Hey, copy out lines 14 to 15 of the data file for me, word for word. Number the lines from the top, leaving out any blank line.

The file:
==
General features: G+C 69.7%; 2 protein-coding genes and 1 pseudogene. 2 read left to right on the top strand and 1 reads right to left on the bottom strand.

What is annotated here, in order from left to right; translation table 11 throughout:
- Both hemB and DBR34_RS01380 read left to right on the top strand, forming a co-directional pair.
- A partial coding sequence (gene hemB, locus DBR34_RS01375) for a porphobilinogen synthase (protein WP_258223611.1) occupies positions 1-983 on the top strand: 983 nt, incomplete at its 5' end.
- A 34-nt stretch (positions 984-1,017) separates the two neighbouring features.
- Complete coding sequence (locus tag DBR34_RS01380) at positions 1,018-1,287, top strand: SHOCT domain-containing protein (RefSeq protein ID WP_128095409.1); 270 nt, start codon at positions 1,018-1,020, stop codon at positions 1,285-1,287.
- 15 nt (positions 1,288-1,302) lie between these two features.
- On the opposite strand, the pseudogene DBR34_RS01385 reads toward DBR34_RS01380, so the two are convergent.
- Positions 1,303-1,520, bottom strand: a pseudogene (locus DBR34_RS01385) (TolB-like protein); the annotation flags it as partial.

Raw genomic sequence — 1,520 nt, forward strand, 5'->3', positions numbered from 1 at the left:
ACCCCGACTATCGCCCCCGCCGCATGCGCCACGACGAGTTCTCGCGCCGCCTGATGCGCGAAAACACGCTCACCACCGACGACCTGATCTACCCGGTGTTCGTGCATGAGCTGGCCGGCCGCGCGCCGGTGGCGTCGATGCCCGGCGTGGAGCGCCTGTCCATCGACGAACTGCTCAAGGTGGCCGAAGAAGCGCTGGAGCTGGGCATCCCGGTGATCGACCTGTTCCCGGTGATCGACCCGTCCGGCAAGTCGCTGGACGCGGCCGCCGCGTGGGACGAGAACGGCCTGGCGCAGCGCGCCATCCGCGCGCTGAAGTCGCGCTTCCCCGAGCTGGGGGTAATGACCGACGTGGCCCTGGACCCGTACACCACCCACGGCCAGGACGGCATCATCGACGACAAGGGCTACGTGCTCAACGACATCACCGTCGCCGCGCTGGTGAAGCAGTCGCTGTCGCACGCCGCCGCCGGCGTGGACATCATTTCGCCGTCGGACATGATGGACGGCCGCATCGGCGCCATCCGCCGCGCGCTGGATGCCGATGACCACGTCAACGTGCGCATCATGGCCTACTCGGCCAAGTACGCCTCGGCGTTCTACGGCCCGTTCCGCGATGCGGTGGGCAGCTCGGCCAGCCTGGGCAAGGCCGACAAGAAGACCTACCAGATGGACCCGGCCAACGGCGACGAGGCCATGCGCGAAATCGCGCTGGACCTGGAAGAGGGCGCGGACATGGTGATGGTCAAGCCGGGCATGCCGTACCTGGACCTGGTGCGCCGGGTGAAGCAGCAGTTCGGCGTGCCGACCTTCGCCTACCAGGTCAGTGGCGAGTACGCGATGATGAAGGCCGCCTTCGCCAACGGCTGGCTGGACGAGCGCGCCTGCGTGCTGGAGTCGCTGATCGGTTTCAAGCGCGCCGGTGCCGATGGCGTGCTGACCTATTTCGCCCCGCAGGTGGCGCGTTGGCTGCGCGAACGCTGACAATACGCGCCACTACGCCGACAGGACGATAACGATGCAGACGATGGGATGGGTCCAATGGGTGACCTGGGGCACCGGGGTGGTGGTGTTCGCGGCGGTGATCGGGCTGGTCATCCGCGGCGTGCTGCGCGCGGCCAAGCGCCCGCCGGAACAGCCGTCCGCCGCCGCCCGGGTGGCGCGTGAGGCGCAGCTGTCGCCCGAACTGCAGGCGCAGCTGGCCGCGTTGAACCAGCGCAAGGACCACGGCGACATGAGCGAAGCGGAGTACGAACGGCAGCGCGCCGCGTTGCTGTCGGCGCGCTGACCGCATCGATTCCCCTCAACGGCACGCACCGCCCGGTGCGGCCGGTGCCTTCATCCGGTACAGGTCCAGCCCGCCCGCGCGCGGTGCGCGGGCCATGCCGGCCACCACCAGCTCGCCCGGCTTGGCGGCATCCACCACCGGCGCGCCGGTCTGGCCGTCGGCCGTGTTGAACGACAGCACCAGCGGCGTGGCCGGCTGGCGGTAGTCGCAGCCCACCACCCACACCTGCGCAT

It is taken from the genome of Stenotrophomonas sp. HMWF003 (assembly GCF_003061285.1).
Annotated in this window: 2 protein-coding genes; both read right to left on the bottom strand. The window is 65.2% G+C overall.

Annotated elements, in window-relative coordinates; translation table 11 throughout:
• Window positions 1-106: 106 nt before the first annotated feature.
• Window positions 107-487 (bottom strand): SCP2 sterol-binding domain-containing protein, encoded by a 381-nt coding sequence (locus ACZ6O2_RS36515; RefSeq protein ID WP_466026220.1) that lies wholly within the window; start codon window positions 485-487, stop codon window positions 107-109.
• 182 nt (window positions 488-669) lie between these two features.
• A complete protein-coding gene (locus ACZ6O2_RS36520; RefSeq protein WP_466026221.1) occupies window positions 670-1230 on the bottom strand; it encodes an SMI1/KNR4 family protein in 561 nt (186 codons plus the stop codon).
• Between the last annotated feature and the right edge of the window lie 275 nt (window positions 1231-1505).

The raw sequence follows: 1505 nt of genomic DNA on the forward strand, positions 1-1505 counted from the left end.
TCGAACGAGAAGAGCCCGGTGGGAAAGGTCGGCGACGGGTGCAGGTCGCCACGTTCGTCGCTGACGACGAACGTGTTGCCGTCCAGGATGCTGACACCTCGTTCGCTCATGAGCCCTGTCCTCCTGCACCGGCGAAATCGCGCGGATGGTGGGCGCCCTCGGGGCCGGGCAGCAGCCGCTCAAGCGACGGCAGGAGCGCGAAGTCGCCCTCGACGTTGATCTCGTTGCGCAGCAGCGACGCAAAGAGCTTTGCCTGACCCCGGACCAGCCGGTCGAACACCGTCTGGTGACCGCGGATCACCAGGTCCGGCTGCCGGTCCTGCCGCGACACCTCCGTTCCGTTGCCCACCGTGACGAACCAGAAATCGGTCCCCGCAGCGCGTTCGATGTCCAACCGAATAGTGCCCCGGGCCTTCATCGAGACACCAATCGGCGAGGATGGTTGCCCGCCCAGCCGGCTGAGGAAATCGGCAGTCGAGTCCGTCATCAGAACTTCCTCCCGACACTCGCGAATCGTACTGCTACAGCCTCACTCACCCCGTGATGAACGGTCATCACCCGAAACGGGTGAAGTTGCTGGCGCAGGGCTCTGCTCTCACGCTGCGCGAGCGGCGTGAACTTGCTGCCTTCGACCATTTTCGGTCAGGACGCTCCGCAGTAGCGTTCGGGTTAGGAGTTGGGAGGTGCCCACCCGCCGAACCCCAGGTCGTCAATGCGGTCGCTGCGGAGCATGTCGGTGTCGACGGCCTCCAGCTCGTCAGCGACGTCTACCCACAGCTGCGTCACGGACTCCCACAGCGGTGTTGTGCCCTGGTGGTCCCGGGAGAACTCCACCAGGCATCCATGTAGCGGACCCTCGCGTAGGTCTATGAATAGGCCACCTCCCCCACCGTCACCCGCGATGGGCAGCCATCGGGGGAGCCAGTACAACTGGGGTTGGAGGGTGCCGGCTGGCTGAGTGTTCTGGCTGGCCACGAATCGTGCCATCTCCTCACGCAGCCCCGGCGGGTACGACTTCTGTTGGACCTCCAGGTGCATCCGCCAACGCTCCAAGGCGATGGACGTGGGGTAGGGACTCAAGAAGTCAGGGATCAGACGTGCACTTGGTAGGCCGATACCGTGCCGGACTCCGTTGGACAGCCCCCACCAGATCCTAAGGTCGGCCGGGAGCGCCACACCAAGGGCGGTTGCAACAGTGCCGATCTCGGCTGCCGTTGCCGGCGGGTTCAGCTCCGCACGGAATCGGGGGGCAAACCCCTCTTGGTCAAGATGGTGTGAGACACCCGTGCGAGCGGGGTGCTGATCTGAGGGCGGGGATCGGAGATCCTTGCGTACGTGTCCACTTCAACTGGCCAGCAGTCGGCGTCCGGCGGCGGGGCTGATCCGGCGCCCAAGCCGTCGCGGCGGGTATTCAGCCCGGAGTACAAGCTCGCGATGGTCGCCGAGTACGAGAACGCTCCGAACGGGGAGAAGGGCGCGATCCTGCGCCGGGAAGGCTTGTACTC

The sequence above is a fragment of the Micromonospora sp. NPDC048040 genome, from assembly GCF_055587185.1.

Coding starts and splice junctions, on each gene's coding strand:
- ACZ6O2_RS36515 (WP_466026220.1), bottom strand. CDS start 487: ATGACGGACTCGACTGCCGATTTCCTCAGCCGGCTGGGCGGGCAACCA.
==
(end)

Annotated elements, in window-relative coordinates; translation table 11 throughout:
• Window positions 1-106: 106 nt before the first annotated feature.